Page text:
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Theoretical Chemistry Accounts

, Volume 129, Issue 3–5, pp 313–324 | Cite as

Nuclear magnetic resonance parameters in water dimer

  • Teemu S. PennanenEmail author
  • Perttu Lantto
  • Mikko Hakala
  • Juha Vaara
Regular Article

Abstract

The changes in the computed nuclear magnetic resonance (NMR) parameters of the water dimer with respect to their monomer values were monitored as the geometry of the dimer was systematically varied. Nuclear magnetic shielding constants, shielding tensor anisotropies, nuclear quadrupole coupling constants and spin–spin coupling constants for the hydrogen bond donor and acceptor molecules were calculated at hybrid density-functional theory level. The dimer geometry was specified through the intermolecular oxygen–oxygen distance R OO and the hydrogen bond angle α. A grid of 120 geometries was selected by systematically varying these two parameters. The other geometrical parameters of the dimer were allowed to relax, keeping the two parameters fixed. As the dimer geometry was varied, all NMR parameters were observed to be smoothly behaving. Characteristic changes as a function of the intermolecular geometry were observed. These include, besides the well-known deshielding of the donor hydrogen shielding constant, also influences on the donor deuterium quadrupole coupling constant, as well as the shielding anisotropy of the donor and acceptor oxygens. We discuss the contributions to the total dimerisation effect from, on the one hand, the dominant direct interaction effect at a fixed geometry and, on the other hand, from the quantitatively relevant indirect, geometric effect. A fundamental ambiguity of this partitioning is demonstrated. By forging the general, smooth trends in all the studied NMR parameters into a specific geometric definition, we find our data to be in agreement with the widely used distance criterion for hydrogen bonding in water, R OO ≤ 3.5 Å.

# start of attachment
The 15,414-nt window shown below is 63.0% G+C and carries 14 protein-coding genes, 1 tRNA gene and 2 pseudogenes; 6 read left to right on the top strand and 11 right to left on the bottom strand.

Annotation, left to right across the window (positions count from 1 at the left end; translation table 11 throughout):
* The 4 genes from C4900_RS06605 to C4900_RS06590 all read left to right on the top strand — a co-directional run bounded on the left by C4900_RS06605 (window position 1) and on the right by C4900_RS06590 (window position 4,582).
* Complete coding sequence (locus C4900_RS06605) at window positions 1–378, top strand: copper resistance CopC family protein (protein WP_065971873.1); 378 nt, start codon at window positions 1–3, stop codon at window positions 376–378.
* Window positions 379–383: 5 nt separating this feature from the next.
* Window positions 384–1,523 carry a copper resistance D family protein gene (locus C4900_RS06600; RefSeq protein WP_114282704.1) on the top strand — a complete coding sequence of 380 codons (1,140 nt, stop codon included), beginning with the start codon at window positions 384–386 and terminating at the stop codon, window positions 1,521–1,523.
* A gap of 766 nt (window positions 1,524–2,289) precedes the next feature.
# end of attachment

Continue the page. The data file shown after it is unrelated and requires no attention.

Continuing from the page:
Keywords

Hydrogen bonding Nuclear shielding Quadrupole coupling Spin–spin coupling Property surfaces Density-functional theory Direct and indirect interaction effects 

Notes

Acknowledgments

TP is grateful to the financial support from the Graduate School of Computational Chemistry and Molecular Spectroscopy, Oulu University Scholarship Foundation, Research Foundation of Orion Corporation, The Finnish Foundation for Economic and Technology Sciences—KAUTE, Magnus Ehrnrooth Foundation, and Finnish Cultural Foundation. The authors belong to the Finnish Center of Excellence in Computational Molecular Science (CMS, 2006-11). PL is Academy Research Fellow of the Academy of Finland. Computational resources were partially provided by CSC—Scientific Computing Ltd, Espoo, Finland.

Supplementary material

214_2010_782_MOESM1_ESM.pdf (494 kb)
PDF (494 KB)

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Copyright information

© Springer-Verlag 2010

Authors and Affiliations

  • Teemu S. Pennanen
    • 1
    • 3
    Email author
  • Perttu Lantto
    • 1
  • Mikko Hakala
    • 2
  • Juha Vaara
    • 1
    • 3
  1. 1.NMR Research Group, Department of PhysicsUniversity of OuluOuluFinland
  2. 2.Department of PhysicsUniversity of HelsinkiHelsinkiFinland
  3. 3.Laboratory of Physical Chemistry, Department of ChemistryUniversity of HelsinkiHelsinkiFinland

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